Mansour Ourasanah, from Togo in West Africa is one of three winners of the 2014 Vilcek Prizes for Creative Promise in the Arts, this year focusing on design. The prizes are awarded annually to young immigrants who have had a significant impact on the American arts early in their career, and include a $35,000 prize.
“We are delighted to recognize such a forward-thinking designer as Mansour,” said Marica Vilcek, vice president of the Foundation. “In his designs, he addresses complex social problems through elegant and thought-provoking solutions.”
Ourasanah, pictured, was originally born in Togo and immigrated to the United States at the age of 16. He is currently a senior designer for Whirlpool’s Advanced Studio in Chicago, where his role is to create innovative user-centric solutions for a new generation of global and hyper-connected consumers.
His work focuses on the importance of storytelling in the design of products that address complex emotional and environmental challenges. His most recent project, LEPSIS: The Art of Growing Grasshoppers — a vessel that can be used to grow insects for food in efforts to promote sustainable meat production and consumption amongst urban populations — is one example of his achievements in the design arena.
A 2003 New York Times Scholar and a 2007 IDSA Midwest District Merit Award Winner, Ourasanah completed a Bachelors of Art in Design from the University of Notre Dame and a Masters in Advanced Product Design from the Umea Institute of Design in Sweden. Ourasanah’s work has been named a finalist for the renowned INDEX: Design to Improve Life Award; the winner of an EID Design Award; a winner of the Greener Gadget Design Award; and a winner of an IDEA Award, amongst others. His work has been featured on CNN and in publications such as Fast Company, Wired, Popular Science, and The Guardian.
Women in Africa should “build up a tough skin” to succeed in the male-dominated technology industry. Ugandan technologist and social entrepreneur Evelyn Namara says female participation in technology in Africa is increasing, but gender stereotypes abound.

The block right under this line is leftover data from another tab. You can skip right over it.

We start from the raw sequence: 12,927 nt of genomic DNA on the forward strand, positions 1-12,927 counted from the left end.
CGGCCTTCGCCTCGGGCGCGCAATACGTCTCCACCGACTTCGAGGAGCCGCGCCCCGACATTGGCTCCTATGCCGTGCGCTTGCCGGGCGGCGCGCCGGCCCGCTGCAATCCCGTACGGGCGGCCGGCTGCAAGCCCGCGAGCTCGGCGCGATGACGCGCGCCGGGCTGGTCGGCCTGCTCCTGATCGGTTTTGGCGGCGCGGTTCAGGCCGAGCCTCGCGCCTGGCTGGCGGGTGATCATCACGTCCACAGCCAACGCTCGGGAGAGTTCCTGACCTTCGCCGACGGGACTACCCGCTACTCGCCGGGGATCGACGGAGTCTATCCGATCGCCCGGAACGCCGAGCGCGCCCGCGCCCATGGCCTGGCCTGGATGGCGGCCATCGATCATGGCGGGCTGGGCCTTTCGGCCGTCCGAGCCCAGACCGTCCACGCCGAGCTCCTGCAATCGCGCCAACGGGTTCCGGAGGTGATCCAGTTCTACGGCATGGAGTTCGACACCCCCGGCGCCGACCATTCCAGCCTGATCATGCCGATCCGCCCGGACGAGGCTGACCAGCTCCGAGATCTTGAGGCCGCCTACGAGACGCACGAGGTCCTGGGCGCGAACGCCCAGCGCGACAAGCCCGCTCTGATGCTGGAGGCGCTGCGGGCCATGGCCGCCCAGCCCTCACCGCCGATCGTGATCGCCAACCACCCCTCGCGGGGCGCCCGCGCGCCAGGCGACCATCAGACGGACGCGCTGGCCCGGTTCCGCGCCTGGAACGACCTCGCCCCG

Namara is the East Africa regional manager for tech company Beyonic and a founding member of Girl Geek Kampala, a forum that seeks to erase stereotypes against women in technology.
“When I started my career in 2003 we had about 15% women representation in the industry. In my class we were about four or five ladies and so pursuing that career and then getting into the workplace where I was questioned on why I was going to a place to fix a server because I am girl, really encouraged me to find out why there were fewer women in the space and how that can change.”
Africa’s technology revolution has inspired many young entrepreneurs, but women remain under-represented. It is the same in the US’s Silicon Valley where women make up just 6% of CEOs of the top 100 tech companies and 22% of software engineers at tech companies, according to National Center for Women and Information Technology research. Another study shows women make up only 8% of venture-backed tech startups.
Namara describes a 2006 incident when she was employed at a software support company that helped SMEs set up their servers. She was sent out to check the servers of a local company but when she arrived, the head of IT was shocked the firm had sent “a small girl”. The manager got on the phone with Namara’s boss to express his discontent and fears that their data would be lost.